If you’re wondering what are the steps for a truly good job interview, you’ve come to the right place. I’ll guide you through the entire interview process – from all-important preparation, to the actual day of the interview, all the way to the last step … the post-interview waiting game!
But first a little secret about interviewers
Before we get to the actual steps to a good interview, here’s a little secret that may help you relax: most job interviewers, even the tough ones, would love for your interview to go well.
Surprised? It’s not easy finding the right candidate. You’ll make their day if you turn out to be the one they want for the job.
So, as part of your preparation, instead of seeing your interviewer as someone who is out to trip you up (not that some don’t try), it helps to think of them as someone who is actually rooting for you to do well.
So what steps go into making a job interview great?
Here are some tips I hope will help you get that successful interview both you and the employer want so much:
PREPARING FOR YOUR JOB INTERVIEW
Remember … success starts way before you walk in the door!
♦ Research the company, if you haven’t already done this as part of your job search. There is nothing less impressive than sitting there chatting away with zero knowledge about the company. If possible, also look for info about the person or people interviewing you – but use this sparingly or it can feel a little creepy.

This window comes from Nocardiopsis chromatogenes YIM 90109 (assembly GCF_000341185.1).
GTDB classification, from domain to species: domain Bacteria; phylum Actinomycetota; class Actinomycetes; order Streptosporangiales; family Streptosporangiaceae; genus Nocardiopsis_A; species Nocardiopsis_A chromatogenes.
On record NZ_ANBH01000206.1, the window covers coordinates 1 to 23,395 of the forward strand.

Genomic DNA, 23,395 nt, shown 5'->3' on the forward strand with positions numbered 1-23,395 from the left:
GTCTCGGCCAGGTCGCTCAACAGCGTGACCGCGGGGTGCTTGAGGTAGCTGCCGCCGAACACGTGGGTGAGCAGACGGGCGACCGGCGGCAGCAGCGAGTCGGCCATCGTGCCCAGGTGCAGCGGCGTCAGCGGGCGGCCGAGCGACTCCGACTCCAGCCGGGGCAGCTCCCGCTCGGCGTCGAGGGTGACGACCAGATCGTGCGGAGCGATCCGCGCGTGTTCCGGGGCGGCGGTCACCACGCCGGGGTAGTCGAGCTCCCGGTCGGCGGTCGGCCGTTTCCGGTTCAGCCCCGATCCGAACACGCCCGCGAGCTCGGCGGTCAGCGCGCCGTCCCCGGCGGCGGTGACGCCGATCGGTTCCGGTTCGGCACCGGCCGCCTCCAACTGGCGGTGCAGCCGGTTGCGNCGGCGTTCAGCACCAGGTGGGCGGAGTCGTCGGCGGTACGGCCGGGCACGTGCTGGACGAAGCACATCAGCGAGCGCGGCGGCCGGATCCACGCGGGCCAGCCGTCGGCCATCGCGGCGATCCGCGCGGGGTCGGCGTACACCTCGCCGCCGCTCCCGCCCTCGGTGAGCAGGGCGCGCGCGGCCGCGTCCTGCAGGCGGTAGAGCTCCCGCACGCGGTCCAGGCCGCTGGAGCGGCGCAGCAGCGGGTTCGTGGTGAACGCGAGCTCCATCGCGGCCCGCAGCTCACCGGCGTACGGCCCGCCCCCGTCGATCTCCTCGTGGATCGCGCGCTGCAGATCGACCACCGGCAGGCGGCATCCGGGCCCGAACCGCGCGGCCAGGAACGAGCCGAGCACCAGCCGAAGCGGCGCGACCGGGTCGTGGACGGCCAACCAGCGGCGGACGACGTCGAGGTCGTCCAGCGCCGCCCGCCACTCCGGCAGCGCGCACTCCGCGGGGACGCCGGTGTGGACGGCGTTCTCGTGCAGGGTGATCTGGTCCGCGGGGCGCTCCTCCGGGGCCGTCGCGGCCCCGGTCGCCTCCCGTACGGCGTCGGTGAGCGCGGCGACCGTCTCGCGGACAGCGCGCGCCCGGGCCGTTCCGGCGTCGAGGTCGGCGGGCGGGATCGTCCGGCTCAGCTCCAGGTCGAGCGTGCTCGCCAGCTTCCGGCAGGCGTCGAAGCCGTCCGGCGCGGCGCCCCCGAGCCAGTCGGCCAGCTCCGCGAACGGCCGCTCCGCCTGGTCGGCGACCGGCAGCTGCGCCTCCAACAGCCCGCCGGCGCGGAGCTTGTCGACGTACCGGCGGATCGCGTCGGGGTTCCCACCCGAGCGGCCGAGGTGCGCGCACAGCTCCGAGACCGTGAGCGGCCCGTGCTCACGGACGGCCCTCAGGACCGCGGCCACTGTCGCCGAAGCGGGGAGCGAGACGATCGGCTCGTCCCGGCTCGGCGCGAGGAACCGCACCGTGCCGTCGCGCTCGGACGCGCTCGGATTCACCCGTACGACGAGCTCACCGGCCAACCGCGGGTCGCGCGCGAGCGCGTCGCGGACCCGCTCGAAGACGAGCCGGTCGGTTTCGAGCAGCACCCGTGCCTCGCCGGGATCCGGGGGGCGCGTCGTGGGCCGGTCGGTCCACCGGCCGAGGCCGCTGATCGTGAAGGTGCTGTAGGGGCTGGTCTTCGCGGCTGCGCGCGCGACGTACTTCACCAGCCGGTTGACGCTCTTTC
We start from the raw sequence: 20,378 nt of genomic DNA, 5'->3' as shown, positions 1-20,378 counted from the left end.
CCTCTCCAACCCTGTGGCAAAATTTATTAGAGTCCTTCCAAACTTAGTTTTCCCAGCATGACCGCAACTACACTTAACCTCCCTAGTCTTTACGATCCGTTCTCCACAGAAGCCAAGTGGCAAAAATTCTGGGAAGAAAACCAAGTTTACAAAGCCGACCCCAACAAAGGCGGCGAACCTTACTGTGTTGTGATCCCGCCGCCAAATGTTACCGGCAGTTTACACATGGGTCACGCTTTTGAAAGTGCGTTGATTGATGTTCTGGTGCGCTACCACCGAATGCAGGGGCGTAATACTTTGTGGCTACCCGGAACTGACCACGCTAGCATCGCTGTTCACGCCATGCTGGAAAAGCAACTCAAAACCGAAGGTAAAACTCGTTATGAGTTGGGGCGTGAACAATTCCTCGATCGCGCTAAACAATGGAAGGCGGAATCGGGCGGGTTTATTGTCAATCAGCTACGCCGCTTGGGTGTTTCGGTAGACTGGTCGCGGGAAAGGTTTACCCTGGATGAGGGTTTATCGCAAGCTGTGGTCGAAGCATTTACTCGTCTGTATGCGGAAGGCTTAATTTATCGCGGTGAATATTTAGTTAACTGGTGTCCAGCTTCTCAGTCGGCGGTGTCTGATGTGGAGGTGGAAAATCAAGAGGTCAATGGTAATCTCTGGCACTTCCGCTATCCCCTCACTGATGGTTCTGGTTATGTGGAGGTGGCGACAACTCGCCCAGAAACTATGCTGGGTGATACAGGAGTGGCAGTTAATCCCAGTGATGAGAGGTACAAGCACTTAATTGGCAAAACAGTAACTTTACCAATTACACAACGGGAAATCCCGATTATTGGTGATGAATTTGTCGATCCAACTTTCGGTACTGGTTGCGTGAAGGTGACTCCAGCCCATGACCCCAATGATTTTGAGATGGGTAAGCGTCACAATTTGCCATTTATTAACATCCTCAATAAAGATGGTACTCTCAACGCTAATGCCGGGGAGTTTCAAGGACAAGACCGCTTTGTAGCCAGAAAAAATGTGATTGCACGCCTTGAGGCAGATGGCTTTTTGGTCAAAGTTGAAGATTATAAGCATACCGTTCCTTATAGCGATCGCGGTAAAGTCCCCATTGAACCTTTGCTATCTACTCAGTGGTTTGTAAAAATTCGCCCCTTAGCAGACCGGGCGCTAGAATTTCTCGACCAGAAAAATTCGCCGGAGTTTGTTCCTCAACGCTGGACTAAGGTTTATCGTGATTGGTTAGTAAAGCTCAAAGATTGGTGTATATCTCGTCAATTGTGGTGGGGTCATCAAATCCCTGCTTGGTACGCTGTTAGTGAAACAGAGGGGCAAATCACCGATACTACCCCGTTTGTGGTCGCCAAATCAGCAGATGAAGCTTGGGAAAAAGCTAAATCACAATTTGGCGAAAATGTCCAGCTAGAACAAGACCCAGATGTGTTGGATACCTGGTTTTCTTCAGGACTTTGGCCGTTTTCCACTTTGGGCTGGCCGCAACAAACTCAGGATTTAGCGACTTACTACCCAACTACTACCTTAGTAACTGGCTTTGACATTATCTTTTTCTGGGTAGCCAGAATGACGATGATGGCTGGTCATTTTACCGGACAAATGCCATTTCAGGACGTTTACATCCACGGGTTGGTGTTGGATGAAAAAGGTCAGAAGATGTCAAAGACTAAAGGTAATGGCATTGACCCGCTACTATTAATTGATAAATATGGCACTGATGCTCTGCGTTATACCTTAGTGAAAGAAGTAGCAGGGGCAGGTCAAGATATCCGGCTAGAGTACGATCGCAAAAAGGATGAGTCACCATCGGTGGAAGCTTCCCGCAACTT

Use search engines and LinkedIn to help your research. GlassDoor.com may also provide some useful insights.
♦ Carefully review the job description, looking up anything you don’t understand. This will help you match your answers to their needs.
♦ Make notes for yourself using your resume and the job description, and then think of work-related stories … or ones from elsewhere if you think they will help you make your point.
Use these to show how you’ve risen above and beyond to solve a problem or brought about a successful outcome or helped during a crisis or overcame a weakness or created new methods, etc. You may or may not use every story, but smart to have them ready in case.
♦ Know your own resume. You’d be amazed at how many people I’ve interviewed who hemmed and hawed when I asked about some of their experiences listed right on the resume I had in front of me.
♦ Take time to practice answering some of the most popular questions, with the help of your mirror or a recording device. You may also ask friends or family to do some mock interviews with you.
Get comfortable talking about yourself and all the good things you have to offer, without sounding too full of yourself – or conversely, too aw shucks and self-conscious. Just be yourself and think “conversation” rather than the far scarier word “interview”.
♦ Dress professionally. It helps to think about the kind of company and try to match that (check them out online or in person if possible), but even if they wear jeans and tees, you probably shouldn’t. A jacket and nice slacks (or skirt) is a good choice if you think a formal suit is too much.
Best not to be too much – too sexy (tone it way down), too elegant, too casual, too avant-garde or haute couture (unless that’s the kind of job you’re applying for; but even then don’t try to wow them). Less is more here.